“Think about it. If you are a member of the union right now, you’re spending all your time negotiating about health care. You need to be spending some time negotiating about wages, but you can’t do it," he said.

from The Great Debate:

Obama’s Afghan war – a race against time

Bernd Debusmann(Bernd Debusmann is a Reuters columnist. The opinions expressed are his own)

By making the war in Afghanistan his own, declaring it a war of necessity and sending more troops, President Barack Obama has entered a race against time. The outcome is far from certain.

To win it, the new strategy being put into place has to show convincing results before public disenchantment with the war saps Obama's credibility and throws question marks over his judgment. Already, according to public opinion polls in August, a majority of Americans say the war is not worth fighting. Almost two thirds think the United States will eventually withdraw without winning.

U.S. sends wrong messages to Latin America

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mschultze_apr09_web- Markus Schultze-Kraft is Latin America and Caribbean Program Director at the International Crisis Group. The opinions expressed are his own. -

One cannot help being taken aback by the series of wrong messages the U.S. government has been sending to Latin America this summer. Starting with Honduras and followed by Bolivia, and now Colombia, everything seems to indicate that after a promising start President Barack Obama and Secretary of State Hilary Clinton are having difficulties defining an effective Latin America policy that does not repeat the mistakes of the previous administration.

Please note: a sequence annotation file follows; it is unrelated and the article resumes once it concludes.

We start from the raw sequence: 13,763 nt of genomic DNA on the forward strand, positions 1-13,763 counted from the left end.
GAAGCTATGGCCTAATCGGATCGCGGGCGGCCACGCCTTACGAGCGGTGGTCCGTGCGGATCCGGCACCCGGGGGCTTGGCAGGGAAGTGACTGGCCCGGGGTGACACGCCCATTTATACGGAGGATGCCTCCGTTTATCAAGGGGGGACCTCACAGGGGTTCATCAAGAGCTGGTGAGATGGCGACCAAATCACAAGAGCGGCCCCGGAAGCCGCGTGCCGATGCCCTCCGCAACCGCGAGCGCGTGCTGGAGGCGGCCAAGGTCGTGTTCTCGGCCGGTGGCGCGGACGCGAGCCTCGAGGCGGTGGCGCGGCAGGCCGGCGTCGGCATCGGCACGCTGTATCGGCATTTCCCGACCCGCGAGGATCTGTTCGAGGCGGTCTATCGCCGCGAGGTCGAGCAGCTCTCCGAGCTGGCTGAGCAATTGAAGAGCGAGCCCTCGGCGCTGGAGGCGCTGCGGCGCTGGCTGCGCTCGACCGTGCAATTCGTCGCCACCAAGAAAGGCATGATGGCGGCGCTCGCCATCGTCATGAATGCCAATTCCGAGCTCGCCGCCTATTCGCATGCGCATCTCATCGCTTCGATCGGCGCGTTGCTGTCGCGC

from The Great Debate:

Michael Bloomberg and America’s guns

Bernd Debusmann--- Bernd Debusmann is a Reuters columnist. The opinions are his own ---

New York's billionaire mayor, Michael Bloomberg, is stepping in where President Barack Obama fears to tread -- confronting America's powerful gun lobby. In the country that holds a commanding global lead in civilian gun ownership, it promises to be a hard fight.

No matter how it goes, America's position at the top of the list of gun-owning nations looks secure. Up to 280 million guns are estimated to be in private hands and the arsenal is growing year by year. On a guns-per-capita basis, the United States (90 guns per 100 residents) is way ahead of second-ranked Yemen (61 per 100), according to the authoritative Small Arms Survey issued by the Graduate Institute of International Studies in Geneva.

from The Great Debate:

Where the healthcare debate seems bizarre

healthcare-globalpost

global_post_logoMichael Goldfarb serves as a GlobalPost correspondent in the United Kingdom, where this article first appeared.

In America, the health care debate is about to come to a boil. President Barack Obama has put pressure on both houses of Congress to pass versions of his flagship domestic legislative program prior to their August recess.

Squandered oil wealth, an African tragedy

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arvind ganesan-Arvind Ganesan is the Director of the Business and Human Rights Program at Human Rights Watch. The opinions expressed are his own.-

Equatorial Guinea is a tiny country of about half a million people on the west coast of Africa, but is the fourth-largest oil producer in sub-Saharan Africa.